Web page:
I’m Richard Chivers, an allotment gardening blogger and grow your own enthusiast.
It’s strange to think but before 2007 I had no interest allotments. In fact, I had very little interest in gardening.
Nowadays, I can’t imagine being without the allotment and feeling as passionate about it as I do.
My grandfather was a market gardener. Even in retirement, he turned all of their back gardens over to rows of vegetables. I spent every other Sunday at their home, playing next to the beds of vegetables with my brother and cousins and eating a home cooked Sunday lunch that boasted all the veg from the garden.
Despite this regular interaction with all that veg, growing your own didn’t rub off on me. Not then.
Growing my own started with a packet of tomato seeds, a pot and a tiny back yard and emerged from my passion for cooking.
Through cooking, I learned a key lesson. It’s not the complexity of a recipe that makes for an excellent dish but the ingredients that are used to make it.
One year, in early spring I sowed a few tomato seeds and with little knowledge or experience, I waited to see what would happen. What followed became an obsession.
In 2007, Carol Klein presented a 6 part series on the BBC – Grow your own veg. The series arrived at the right time. My passion for growing my own had developed further and when this programme arrived on the TV, I was hooked.
I placed my name on the local allotment list and bought the book accompanying the series.
I’ve had an allotment, in various guises, for nine years. For many reasons, the plots didn’t last. However, in April 2015 I took on my current plot and I’ve never felt so settled.
Like most families, we have busy working lives and it’s easy to understand that the thought of taking on an allotment can be daunting. However, I genuinely believe it’s possible to manage the daily life and keep up with an allotment garden too.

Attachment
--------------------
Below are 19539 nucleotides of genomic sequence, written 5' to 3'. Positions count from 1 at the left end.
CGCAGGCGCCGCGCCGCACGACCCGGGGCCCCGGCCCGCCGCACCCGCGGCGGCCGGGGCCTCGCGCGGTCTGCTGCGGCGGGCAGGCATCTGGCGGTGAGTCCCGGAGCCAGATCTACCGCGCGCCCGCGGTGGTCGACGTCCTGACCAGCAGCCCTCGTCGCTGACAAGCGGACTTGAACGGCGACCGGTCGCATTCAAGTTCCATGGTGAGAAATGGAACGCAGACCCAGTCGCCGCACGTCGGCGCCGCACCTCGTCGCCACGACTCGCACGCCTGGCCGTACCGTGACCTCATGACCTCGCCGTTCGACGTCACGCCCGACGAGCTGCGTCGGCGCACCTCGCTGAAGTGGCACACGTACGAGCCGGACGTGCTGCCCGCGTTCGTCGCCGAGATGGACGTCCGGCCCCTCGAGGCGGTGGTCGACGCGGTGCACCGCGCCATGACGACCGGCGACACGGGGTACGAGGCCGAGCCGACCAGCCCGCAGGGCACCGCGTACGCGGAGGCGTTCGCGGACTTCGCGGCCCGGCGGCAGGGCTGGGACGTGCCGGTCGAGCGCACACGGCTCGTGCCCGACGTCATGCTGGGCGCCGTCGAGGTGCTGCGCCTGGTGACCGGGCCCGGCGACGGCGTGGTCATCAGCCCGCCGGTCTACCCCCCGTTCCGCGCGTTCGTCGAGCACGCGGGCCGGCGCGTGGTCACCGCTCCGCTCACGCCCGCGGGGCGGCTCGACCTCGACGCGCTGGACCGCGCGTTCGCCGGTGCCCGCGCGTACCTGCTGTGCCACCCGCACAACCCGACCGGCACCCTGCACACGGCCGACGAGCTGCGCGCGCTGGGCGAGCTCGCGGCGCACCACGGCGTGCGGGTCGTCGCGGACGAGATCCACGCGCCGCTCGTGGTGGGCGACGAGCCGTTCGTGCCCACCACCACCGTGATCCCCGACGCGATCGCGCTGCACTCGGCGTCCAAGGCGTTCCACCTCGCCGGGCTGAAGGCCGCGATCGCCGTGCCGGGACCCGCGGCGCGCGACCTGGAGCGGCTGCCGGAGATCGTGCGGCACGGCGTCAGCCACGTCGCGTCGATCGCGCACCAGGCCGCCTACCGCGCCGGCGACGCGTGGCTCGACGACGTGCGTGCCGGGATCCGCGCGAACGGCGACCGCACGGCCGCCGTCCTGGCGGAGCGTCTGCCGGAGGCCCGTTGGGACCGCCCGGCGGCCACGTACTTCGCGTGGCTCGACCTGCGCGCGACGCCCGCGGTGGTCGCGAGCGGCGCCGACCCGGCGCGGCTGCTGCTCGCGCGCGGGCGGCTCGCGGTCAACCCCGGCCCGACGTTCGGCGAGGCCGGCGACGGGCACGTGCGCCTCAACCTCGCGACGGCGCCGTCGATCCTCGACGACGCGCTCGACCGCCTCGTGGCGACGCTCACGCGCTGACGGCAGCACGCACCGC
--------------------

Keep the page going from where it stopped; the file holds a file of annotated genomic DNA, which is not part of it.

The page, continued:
I started sharpenyourspades.com around the same time as I began work on the allotment. It originated as a way to document my progress and clarify my thoughts on growing my own.
It’s come a long way since then – as well as an allotment diary, I write articles on all matters of allotment gardening and growing your own. I’ve become as passionate about the blog as I am about the allotment.
Writing is a key part of my learning. I’m not a horticulturist and have no formal training. I’m just passionate about growing my own fruit and veg. I hope in some way it means I’m able to provide a different perspective on allotment gardening.
I use organic principles. It has its frustrations but it’s also fun experimenting. It’s satisfying to get results without resorting to chemical management and control of the food we eat.
After reading the books written by Charles Dowding, I decided to move to a no-dig approach on the allotment. You can read all about that transition in this article.
My six-year-old daughter, Ava, spends a lot of time with me on the allotment. She loves it. It’s wonderful seeing her excited about the crops we grow together. I want her to have a relationship with food, understand where it comes from and be thrilled eating it. I hope I can inspire others to join us in the great adventure of allotment gardening.